On December 8, 2008, eight mats were placed on the floor of a church. That winter night, The Sophia Way
opened its doors
for the first time to women who had no home, no friends or family to lean on, and certainly no safe, warm place to rest and eat. What they found at The Sophia Way was a community. Our staff and volunteers welcomed them, served them a hot meal, gave them blankets to keep warm and a place to sleep, and bus tickets for the morning. Most significantly, the women were offered a pathway to housing with guidance from our case managers and rental assistance for what was then a reasonable rental market.
Ten years later, the eight mats have increased to 50 at our Emergency Shelter; we have 21 beds at Sophia’s Place, our night program shelter; and laundry, showers, computers, and supportive services at our Day Center. And in an exciting update, we will be breaking ground in spring 2019 to build the first
Eastside 24/7/365 emergency shelter
for women and families with children.
During these ten years, we have had the
honor of serving
over 4,000 women and receiving almost 11,000 meals provided by our caring community of dedicated meal donors. Our compassionate volunteers have logged in over 75,000 hours of service. And our community of partners, funders, organizations, and individuals have provided critical dollars and in-kind donations. We are filled with gratitude for all the support given.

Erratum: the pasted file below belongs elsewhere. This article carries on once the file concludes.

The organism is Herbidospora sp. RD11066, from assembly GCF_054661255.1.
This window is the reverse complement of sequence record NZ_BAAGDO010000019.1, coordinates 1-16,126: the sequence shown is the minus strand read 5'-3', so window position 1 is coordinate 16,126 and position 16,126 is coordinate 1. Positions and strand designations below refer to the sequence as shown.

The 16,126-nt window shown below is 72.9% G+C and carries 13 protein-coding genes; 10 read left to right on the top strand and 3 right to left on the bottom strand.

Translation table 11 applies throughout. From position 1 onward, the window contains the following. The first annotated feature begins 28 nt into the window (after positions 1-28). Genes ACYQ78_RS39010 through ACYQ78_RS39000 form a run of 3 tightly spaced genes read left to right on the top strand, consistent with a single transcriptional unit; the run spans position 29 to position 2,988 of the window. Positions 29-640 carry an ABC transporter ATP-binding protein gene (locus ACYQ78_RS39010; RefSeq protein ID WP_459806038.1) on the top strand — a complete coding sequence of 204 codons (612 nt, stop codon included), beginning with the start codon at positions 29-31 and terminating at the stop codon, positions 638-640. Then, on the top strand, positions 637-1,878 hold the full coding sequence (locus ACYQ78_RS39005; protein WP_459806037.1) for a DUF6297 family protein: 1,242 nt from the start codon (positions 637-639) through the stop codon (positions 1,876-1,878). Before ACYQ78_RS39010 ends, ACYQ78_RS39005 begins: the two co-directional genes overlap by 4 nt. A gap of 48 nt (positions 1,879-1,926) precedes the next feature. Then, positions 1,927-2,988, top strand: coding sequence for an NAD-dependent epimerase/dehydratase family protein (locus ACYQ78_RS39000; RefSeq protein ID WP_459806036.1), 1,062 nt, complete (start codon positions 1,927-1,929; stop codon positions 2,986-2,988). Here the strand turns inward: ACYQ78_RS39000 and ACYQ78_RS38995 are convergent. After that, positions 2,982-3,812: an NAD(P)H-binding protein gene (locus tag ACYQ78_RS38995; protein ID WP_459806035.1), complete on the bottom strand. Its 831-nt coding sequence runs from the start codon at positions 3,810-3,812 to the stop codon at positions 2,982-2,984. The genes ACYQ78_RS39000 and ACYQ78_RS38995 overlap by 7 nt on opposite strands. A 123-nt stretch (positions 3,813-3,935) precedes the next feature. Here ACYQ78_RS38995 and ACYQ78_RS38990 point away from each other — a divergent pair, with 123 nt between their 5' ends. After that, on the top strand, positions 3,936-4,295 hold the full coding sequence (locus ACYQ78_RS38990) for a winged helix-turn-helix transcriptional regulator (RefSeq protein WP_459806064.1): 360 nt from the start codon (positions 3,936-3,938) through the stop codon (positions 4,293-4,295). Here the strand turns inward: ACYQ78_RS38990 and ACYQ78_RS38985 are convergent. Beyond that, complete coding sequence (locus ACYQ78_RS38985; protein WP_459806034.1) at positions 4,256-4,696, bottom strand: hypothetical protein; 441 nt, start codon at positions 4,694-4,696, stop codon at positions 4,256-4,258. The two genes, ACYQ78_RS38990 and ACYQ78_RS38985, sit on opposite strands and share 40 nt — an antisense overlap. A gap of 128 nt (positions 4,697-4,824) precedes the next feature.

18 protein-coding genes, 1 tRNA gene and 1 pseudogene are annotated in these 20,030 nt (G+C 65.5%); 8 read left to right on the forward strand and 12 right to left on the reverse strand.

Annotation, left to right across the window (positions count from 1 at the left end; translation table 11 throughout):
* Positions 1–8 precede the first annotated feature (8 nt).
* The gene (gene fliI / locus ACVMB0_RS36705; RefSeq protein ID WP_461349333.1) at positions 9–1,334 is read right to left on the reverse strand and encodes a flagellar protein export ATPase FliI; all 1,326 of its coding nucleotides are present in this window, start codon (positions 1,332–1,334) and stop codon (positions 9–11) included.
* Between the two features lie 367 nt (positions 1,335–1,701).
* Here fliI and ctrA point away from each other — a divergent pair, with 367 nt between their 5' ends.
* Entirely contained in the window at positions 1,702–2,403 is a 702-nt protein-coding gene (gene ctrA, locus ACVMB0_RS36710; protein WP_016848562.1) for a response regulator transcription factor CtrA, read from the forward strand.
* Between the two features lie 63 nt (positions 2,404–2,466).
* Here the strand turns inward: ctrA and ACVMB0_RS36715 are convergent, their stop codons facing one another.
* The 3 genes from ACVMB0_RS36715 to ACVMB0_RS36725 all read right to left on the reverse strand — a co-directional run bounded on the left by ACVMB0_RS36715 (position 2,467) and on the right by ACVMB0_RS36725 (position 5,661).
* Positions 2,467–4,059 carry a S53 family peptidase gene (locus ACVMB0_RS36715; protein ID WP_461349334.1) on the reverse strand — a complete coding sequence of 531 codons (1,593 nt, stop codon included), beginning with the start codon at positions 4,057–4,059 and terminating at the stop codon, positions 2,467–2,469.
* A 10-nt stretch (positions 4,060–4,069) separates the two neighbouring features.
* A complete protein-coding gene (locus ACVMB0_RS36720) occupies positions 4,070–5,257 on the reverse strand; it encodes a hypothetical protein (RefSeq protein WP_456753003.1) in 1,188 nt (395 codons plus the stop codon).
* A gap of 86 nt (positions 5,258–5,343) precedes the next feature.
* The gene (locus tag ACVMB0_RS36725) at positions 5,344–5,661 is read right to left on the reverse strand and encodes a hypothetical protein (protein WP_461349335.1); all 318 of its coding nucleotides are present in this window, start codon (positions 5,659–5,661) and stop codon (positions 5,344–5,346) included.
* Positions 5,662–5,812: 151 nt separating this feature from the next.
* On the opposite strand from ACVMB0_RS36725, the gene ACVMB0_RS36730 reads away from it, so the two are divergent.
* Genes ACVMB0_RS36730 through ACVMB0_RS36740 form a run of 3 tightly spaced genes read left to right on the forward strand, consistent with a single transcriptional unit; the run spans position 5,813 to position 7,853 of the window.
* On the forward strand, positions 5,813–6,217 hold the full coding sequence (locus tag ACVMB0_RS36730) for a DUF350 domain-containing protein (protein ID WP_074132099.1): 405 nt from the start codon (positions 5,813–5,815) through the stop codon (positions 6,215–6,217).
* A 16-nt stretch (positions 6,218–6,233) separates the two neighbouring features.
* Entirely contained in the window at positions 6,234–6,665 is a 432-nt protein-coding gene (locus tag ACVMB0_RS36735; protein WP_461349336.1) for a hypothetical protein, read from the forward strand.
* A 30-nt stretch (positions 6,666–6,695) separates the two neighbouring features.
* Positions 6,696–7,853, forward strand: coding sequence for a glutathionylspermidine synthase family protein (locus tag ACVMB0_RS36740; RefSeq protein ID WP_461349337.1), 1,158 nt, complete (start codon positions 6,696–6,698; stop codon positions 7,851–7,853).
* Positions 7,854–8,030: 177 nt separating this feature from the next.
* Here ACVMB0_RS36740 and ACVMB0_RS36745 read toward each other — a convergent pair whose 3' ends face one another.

A 10-year anniversary is traditionally celebrated with a gift of tin or aluminum to symbolize durability and flexibility. Like these metals, The Sophia Way has had to be sturdy and adaptable to not only sustain but also grow and strategically build our capacity to meet the increasing number of women experiencing homelessness in a competitive and expensive rental market. While our mission remains steadfast, the pathway to housing is now much longer and steeper, with more obstacles along the way.
Increasingly, more of the women we serve are chronically homeless with addiction disorders and severe mental illness. It is a more fragile population and the longer they are homeless, the greater the challenges in getting them to recovery and stability.
The dire situation has challenged us to pivot and recalibrate our services to address the needs of this distressed population. Our understanding and knowledge over the last decade have made us hardy and adaptable. It has enabled us to
adopt the Housing First philosophy
, take calculated risks to improve our fundraising, and more importantly, advocate our elected officials to increase funding for basic life-saving services, and a humane approach in siting shelters.
We look forward to the next ten years of strengthening our commitment, and our partnership with you and our community, as we continue to adapt and improve our services to meet the ever-changing needs and complexities of women experiencing homelessness.